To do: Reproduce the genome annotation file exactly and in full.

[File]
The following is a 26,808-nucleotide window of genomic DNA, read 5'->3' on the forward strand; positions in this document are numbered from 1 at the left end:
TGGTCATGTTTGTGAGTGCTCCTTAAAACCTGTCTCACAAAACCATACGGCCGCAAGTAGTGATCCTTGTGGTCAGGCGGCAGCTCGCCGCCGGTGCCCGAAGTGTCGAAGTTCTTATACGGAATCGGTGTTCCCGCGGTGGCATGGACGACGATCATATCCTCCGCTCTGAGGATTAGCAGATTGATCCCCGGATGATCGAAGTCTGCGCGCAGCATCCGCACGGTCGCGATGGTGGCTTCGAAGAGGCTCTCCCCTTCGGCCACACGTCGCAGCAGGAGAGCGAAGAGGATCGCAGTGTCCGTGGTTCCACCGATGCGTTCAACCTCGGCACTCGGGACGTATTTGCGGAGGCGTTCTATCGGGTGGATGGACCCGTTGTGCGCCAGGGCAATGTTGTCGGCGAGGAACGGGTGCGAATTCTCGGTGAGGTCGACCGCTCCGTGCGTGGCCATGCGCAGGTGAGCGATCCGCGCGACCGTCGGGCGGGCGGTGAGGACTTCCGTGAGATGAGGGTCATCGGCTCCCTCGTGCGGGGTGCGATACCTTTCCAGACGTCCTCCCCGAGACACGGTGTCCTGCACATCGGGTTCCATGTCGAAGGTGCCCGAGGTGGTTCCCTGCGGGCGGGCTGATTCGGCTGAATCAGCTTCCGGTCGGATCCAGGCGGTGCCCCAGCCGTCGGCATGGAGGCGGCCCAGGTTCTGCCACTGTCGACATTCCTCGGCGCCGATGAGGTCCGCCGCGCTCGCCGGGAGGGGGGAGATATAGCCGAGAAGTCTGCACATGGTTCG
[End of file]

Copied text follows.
The following is a 26,808-nucleotide window of genomic DNA, read 5'->3' on the forward strand; positions in this document are numbered from 1 at the left end:
TGGTCATGTTTGTGAGTGCTCCTTAAAACCTGTCTCACAAAACCATACGGCCGCAAGTAGTGATCCTTGTGGTCAGGCGGCAGCTCGCCGCCGGTGCCCGAAGTGTCGAAGTTCTTATACGGAATCGGTGTTCCCGCGGTGGCATGGACGACGATCATATCCTCCGCTCTGAGGATTAGCAGATTGATCCCCGGATGATCGAAGTCTGCGCGCAGCATCCGCACGGTCGCGATGGTGGCTTCGAAGAGGCTCTCCCCTTCGGCCACACGTCGCAGCAGGAGAGCGAAGAGGATCGCAGTGTCCGTGGTTCCACCGATGCGTTCAACCTCGGCACTCGGGACGTATTTGCGGAGGCGTTCTATCGGGTGGATGGACCCGTTGTGCGCCAGGGCAATGTTGTCGGCGAGGAACGGGTGCGAATTCTCGGTGAGGTCGACCGCTCCGTGCGTGGCCATGCGCAGGTGAGCGATCCGCGCGACCGTCGGGCGGGCGGTGAGGACTTCCGTGAGATGAGGGTCATCGGCTCCCTCGTGCGGGGTGCGATACCTTTCCAGACGTCCTCCCCGAGACACGGTGTCCTGCACATCGGGTTCCATGTCGAAGGTGCCCGAGGTGGTTCCCTGCGGGCGGGCTGATTCGGCTGAATCAGCTTCCGGTCGGATCCAGGCGGTGCCCCAGCCGTCGGCATGGAGGCGGCCCAGGTTCTGCCACTGTCGACATTCCTCGGCGCCGATGAGGTCCGCCGCGCTCGCCGGGAGGGGGGAGATATAGCCGAGAAGTCTGCACATGGTTCG